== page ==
We have hardly reached the front when I observe a line of aircraft heading our way, somewhat higher up. I turn anxiously towards them, climbing hard. If they are enemy scouts, this is going to be a rather dangerous start to the mission. I try to padlock the nearest and fail, realising why as they pass over and I get a good look at them from below. They are five Albatrosses, like our own.
I use the RoF view system to lock onto one and get a screenshot. I don't recognise the yellow markings; Jasta 10 was known for this colour on its Albatrosses and Pfalzes so perhaps it's them. As you will have gathered, I neglected to check in PWCG which other units were operating in our area!
We don't have to wait too long for the real enemy to show up, however, and this time, I padlock him just fine. He's coming right at us and it's only as we close that another one, hidden by my upper wing, comes into view - there are two of them.
I get off a few rounds head on and then come hard around after my chosen target. The two Englishmen are in Sopwith Pups. Our formation breaks up to attack them and I stay above the scrap. Three of my comrades go for one of the Sopwiths, the last one for the other, the one I'm watching now. After some twisting and turning, the Sopwith goes one way, the Albatross the other, so now it's my turn. I drop onto the enemy's tail and begin shooting.
He can turn inside me easily enough, but I stay above and behind him, until I can make another pass, with a wary eye behind - not so much for anothe enemy, but for flight-mates attacking recklessly, as is their wont. Instead of the slow-firing 'pop-pop-pop gun' described by Pup pilot Arthur Gould Lee 3, I have two faster-firing MGs and their fire soon takes effect. The Sopwith's prop spins to a halt, then his right-hand wing strtcture collapses and tears away.
I look around for the other enemy and see him well below, still fighting against three Albatrosses. Suddenly, it's two Albatrosses; one of my flight makes an unusual movement then falls away, trailing white smoke. I can only hope that my comrade will get down in one piece and, if he force-lands between the trenches, make it back to our side of the lines.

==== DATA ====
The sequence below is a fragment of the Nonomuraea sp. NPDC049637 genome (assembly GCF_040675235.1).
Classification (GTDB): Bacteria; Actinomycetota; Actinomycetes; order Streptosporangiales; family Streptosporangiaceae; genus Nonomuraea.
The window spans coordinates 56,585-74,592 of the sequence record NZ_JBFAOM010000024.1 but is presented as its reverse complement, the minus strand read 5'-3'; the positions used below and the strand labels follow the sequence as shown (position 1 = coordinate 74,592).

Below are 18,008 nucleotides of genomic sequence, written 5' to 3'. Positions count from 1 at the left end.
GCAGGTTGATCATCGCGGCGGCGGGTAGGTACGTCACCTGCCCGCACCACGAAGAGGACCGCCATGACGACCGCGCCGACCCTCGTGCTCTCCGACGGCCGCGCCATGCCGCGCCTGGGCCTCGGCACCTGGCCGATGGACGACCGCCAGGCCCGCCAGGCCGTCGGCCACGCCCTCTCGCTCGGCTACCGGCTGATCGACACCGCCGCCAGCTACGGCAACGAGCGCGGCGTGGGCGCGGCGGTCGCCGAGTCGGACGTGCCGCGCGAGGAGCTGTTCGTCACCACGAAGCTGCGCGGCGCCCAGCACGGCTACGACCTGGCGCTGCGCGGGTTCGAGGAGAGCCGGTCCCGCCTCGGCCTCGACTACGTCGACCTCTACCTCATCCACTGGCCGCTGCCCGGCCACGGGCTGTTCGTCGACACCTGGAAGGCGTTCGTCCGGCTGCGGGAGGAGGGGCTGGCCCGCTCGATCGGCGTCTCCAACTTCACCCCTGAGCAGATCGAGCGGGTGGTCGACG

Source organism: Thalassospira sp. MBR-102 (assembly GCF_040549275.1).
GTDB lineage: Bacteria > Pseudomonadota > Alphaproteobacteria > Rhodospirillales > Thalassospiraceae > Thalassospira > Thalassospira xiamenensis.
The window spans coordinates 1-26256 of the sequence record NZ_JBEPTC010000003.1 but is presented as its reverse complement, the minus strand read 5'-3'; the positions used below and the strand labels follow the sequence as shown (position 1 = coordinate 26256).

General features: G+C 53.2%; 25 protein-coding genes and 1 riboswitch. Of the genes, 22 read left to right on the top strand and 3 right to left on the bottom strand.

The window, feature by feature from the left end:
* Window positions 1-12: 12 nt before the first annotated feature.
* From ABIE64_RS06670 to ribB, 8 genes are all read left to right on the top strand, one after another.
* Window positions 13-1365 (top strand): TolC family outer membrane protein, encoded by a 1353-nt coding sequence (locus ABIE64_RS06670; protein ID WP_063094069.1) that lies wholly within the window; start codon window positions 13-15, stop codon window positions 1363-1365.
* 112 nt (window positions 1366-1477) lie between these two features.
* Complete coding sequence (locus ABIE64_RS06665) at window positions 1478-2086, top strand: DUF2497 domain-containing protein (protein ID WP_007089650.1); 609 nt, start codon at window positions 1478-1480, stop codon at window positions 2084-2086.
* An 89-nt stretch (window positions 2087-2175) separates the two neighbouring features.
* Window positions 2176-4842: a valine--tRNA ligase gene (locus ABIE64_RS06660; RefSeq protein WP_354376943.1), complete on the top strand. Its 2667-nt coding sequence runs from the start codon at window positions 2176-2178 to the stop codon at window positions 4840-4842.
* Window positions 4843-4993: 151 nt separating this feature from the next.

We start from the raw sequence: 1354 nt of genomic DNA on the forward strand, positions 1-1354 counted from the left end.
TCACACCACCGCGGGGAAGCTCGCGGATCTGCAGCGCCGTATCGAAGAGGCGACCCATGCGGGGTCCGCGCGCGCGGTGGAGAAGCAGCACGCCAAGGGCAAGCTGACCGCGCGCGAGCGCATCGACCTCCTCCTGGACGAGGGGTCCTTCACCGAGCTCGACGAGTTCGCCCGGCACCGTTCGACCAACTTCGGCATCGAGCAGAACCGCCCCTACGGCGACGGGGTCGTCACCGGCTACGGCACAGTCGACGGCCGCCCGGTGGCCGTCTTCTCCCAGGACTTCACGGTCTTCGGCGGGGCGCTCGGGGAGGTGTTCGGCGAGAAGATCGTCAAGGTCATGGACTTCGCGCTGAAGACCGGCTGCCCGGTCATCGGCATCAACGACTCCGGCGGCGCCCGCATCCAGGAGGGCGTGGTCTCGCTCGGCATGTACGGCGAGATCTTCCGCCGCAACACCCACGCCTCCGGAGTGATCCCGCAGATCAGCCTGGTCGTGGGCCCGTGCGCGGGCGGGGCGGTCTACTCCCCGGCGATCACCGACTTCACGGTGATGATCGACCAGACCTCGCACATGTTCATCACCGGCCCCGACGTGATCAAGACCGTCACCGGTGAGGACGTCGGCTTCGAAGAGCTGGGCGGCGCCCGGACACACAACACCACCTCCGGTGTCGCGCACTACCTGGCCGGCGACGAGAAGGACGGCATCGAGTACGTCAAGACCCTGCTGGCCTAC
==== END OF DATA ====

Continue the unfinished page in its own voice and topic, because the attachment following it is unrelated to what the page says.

The others waste no more time in exacting retribution, and soon the Sopwith is shot down, too.
As usual after a fight, I begin a spiral climb to clear my tail and assess the situation. I throttle back as I see my flight-mates begin to spiral up after me.
They seem a bit slow to rejoin formation so I give the recall order, firing a green flare which bursts astern, lighting up my machine. Almost certainly that was superfluous, but they can't fail to get the message now!
However, instead of rejoining, my flight-mates seem even more hesitant. Now what?
I know instinctively what the answer must be and look behind, where it must surely lie. And there they are - two pusher-type fighters, known by the Germans as Vickers but in this case, DH2s, are falling like a pair of hawks onto my comrades below.
Naturally, I bank around after them. You can see what I mean, about how much farther away planes can look from the cockpit view. They are three against two but the sooner I get over there and into action against those impertinent Englishmen, the happier I will be!
...to be continued!
1. Recounted by Martin Caidin in Me 109, Purnell, 1969
2. Heavy-handed Hans flies Halberstadts
In handy Halberstadters, for a flight our Hans does start
His CO says 'Oh dash it! For I fear that he will crash it!'
See how heavy-handed Hans ham-handles handy Halberstadts!
Royal Flying Corps song, c.1917
3. No Parachute and Open Cockpit